I believe this is particularly important for Laserdisc capturing, which afaik are often (or always?) interlaced. I think you can probably still get the proper frames back if it's just a 24p stream in a 60i stream (telecine), but if it's actual 60fps content, you are losing all the color of half the frames. Which may apply to any kind of live recordings, interviews, behind the scenes footage, and also some company logos/trailers/intros and such, which are often not produced in 24p.

Thanks given by: Feallan
Pretty common knowledge, I always use LAGS YUY2 for the initial capture. Even PAL material, which has no pulldown can still suffer due to bad field order or video edits causing breaks in cadence. Obviously the old CRTs were more forgiving of this being interlaced displays themselves.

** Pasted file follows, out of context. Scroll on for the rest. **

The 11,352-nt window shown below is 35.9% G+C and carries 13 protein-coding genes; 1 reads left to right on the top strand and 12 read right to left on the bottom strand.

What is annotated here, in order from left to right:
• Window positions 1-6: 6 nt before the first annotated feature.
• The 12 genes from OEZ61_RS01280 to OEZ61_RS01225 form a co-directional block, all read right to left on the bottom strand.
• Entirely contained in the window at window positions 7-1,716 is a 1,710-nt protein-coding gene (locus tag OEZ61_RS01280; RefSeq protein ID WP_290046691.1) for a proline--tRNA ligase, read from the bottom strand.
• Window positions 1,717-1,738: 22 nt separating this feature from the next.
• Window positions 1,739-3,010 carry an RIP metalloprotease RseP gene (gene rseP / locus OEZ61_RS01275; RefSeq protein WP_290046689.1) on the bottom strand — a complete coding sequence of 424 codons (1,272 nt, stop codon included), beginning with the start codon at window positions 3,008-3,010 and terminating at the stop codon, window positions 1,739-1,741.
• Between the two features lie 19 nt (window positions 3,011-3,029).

AFAIK DVD recorders also record at 4:2:2, at least mine does. But then you're still dealing with the MPEG2 compression introduced during recording.
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Ah yes, I sometimes tend to spout the obvious, apologies. It's just that I've seen quite some rips of interlaced material in 4:2:0 codecs (for example the normal x264 settings or DVDs), so I thought it would be nice to at least have the information on here, even if it's just basic knowledge.

Pretty sure DVDs can only be 4:2:0 though, unless it's some specific format that's incompatible with the standard:
[Image: 2019-04-22-20-58-57-MPEG-2-Wikipedia.png]

At least according to wikipedia, the standard requires 4:2:0. Similar to Blu Rays.